Every crisis ends in such a moment. The last crisis, which began with the stock market crash of 1929, ended with the Bretton Woods agreements of 1944. In each case, once the widespread debacle bottoms out, the speculators of the old era are reined in, expectations are reset, and new business and government elites start to rebuild the world’s governing institutions. After World War II, the locus of power and influence was the oil economy. Rockefeller family interests influenced the governance of companies, governments, and supranational institutions (such as the International Monetary Fund, the Council on Foreign Relations, and the Trilateral Commission) for many years. The United Nations headquarters in New York is built on former Rockefeller real estate; the World Bank’s first president, John J. McCloy, had been a Rockefeller-connected lawyer and a family friend. The symbols of elite power, including the Rockefeller-built World Trade Center, were all linked to oil.
Only with a similar restructuring can a new period of extended growth, a golden age, be ushered in. This time, the leaders will be linked to silicon. IBM, Intel, and Microsoft will be more important in the next two decades than Exxon or the World Bank. IBM’s deep engagement with national and regional economic planners, particularly in emerging economies like China and India, will probably become the prevailing model for corporate growth.
When deployment begins, general assumptions about business shift accordingly. Financial capital, which is relatively indifferent to particular technologies, becomes less of an economic force. Businesses depend more on industrial capital, derived from profits from the sale of goods and services. Executives with a greater interest in long-term stability than in rapid returns are placed in charge of global affairs.
There are clear signs that this is happening now. Financial regulations are being put in place around the world to improve market monitoring, limit leverage, and mandate heftier reserves. Wall Street’s leaders (and their equivalents in the City of London and bourses elsewhere) are undergoing a fundamental reassessment. Far too much has been lost by far too many individuals, in both money and reputation, to allow a widespread return to the old fast-and-loose investment casino. It is no longer practical for financial institutions to operate by rewriting risk “insurance” over and over again, in an opaque market without established rules. To be sure, new schemes are always being hatched, but the people who run Wall Street (traditionally scions of wealth) have lost confidence in these interloping “smart guys.”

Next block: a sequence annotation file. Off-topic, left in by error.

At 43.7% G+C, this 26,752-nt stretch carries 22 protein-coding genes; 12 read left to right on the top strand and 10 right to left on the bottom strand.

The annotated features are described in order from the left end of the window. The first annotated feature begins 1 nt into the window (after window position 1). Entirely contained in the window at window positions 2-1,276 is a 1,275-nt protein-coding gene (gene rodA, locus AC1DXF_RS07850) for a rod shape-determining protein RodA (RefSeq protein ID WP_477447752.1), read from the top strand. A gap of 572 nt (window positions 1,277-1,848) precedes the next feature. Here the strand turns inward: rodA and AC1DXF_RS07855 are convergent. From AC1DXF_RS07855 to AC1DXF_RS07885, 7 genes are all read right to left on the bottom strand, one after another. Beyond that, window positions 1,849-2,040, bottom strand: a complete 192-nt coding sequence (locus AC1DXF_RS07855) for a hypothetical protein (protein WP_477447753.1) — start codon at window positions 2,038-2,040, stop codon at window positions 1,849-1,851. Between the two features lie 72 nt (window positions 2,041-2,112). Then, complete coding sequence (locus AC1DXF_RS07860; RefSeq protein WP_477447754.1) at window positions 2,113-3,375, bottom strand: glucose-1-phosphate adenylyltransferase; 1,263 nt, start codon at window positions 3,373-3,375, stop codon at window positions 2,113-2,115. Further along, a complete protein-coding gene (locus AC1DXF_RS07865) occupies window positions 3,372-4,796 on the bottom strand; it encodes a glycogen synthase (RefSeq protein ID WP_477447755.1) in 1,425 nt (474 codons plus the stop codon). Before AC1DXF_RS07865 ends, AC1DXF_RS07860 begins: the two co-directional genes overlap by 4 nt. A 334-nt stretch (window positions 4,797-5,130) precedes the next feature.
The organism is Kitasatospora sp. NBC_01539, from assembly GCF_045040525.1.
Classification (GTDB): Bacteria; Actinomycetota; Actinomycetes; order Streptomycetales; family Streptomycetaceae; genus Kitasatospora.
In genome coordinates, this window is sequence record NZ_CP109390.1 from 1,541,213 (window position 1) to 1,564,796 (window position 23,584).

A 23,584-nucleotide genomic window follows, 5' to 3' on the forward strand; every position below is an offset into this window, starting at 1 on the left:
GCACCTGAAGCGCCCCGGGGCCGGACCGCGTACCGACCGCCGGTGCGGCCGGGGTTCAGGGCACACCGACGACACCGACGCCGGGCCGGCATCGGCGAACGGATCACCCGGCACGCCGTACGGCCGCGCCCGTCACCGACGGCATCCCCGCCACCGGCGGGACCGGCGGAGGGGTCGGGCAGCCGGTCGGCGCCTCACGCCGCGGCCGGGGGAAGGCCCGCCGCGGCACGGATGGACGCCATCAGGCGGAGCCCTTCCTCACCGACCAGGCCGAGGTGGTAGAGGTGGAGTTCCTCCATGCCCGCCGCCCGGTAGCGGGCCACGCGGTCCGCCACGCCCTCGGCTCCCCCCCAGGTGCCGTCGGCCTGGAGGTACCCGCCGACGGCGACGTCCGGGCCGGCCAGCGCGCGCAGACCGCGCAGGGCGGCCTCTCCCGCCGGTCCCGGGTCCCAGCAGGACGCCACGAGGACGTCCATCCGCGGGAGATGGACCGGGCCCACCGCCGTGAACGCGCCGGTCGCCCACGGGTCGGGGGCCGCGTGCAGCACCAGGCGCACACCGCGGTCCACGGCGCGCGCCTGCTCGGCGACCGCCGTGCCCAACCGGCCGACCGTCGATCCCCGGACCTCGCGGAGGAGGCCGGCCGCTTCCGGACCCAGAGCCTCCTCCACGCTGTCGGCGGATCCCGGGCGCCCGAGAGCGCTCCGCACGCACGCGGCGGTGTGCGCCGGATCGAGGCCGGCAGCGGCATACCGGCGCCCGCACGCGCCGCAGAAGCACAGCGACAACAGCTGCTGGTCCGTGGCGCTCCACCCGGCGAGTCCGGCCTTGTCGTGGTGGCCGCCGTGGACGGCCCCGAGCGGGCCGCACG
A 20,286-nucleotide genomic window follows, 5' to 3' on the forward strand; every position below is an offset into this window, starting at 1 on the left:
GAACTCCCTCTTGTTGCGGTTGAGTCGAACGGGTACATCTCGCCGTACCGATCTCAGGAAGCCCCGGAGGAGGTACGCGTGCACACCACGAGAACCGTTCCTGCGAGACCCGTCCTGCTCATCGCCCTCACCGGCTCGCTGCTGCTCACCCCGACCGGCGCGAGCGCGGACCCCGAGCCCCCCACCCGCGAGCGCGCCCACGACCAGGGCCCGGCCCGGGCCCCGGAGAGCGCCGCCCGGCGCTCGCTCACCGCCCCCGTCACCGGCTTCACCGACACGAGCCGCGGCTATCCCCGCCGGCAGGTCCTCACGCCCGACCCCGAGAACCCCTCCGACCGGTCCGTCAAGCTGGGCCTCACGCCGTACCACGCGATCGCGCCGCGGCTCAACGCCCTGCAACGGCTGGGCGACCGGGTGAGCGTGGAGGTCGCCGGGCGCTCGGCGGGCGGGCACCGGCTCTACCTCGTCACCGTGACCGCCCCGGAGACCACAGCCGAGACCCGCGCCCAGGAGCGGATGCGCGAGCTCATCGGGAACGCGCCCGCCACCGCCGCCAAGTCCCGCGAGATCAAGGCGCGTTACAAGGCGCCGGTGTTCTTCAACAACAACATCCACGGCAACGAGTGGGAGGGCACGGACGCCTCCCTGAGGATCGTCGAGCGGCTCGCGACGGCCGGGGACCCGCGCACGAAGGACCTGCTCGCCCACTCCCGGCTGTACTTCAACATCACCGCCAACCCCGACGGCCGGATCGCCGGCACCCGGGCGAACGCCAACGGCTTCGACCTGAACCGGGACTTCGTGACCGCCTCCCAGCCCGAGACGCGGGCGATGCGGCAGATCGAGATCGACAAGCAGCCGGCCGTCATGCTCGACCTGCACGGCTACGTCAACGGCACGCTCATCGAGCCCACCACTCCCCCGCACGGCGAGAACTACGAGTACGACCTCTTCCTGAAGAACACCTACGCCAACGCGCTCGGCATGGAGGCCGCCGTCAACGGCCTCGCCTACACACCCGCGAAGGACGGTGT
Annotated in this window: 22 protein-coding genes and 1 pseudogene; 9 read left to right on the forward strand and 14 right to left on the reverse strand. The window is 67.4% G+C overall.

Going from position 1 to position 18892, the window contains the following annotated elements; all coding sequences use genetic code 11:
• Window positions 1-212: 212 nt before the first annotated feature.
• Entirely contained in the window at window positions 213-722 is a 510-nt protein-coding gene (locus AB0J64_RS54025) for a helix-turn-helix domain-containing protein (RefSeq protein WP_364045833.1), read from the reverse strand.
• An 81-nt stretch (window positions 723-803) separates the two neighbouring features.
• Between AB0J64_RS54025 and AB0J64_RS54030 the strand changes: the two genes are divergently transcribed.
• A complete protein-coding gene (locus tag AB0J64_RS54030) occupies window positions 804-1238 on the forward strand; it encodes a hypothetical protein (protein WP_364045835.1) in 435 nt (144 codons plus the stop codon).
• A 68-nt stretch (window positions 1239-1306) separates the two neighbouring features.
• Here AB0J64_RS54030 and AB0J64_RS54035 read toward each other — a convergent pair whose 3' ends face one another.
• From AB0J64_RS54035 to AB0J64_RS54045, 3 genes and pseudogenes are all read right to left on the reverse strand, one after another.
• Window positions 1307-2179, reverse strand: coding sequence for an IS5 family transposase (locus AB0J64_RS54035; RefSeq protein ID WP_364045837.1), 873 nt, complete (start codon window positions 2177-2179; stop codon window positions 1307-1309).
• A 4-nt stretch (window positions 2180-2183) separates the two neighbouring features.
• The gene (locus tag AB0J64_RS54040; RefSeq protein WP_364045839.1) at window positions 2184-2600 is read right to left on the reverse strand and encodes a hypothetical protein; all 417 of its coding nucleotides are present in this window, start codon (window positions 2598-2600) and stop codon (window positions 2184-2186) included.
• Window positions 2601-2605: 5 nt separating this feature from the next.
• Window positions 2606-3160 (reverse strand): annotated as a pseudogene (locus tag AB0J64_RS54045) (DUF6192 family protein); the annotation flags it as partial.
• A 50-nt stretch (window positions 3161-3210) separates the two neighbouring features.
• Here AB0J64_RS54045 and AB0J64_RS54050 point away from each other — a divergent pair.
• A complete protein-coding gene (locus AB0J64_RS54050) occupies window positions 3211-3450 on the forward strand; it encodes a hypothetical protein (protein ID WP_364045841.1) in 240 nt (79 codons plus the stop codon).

One telling indicator of this shift from speculation to real growth is the official attitude toward bubbles. In the 1990s, the U.S. Federal Reserve, under Alan Greenspan, took a hands-off approach to speculation. Now the Fed is discussing what actions it might take to cool off overheated markets in advance, and is admitting that its earlier approach to bubbles and risk management was a mistake. New authority is being sought by regulators such as the U.S. Commodity Futures Trading Commission and its European counterparts. And, although some on Wall Street will surely object, the most powerful of the houses, Goldman Sachs, has ex-employees in key Washington positions who are pushing for the new rules. Many believe it is in the interest of Goldman and others to rein in “rogue” trading activities, since this would not only make returns more reliable, but raise barriers to entry in the industry.
The Emerging Silicon Economy
Goldman Sachs will probably be part of the new Silicon Establishment, along with dominant enterprises in information and communications technology and others involved in deploying these technologies. For the first time in decades, a commonality of purpose and shared reservoir of knowledge will bridge the many differences among governing bodies. Many people have lived their adult lives without responsible and capable leadership; to their surprise, the next 30 years will be a time when authority — both in government and in business — can be trusted. Companies such as Microsoft, IBM, and Intel have matured during the past 20 years, weathering conflicts — IBM’s near breakup, Microsoft’s antitrust battles, Intel’s confrontations with other chip manufacturers — that threatened their corporate existence and forced them to reconsider their core strategies and redefine their long-term goals. Meanwhile, major government agencies, such as the U.S. Army, the U.K. National Health Service, and various ministries in emerging market governments, have become the most significant and sophisticated buyers of large-scale information technology in the world today. Both customers and manufacturers have learned to factor life-cycle costs and long-term plans into their decisions.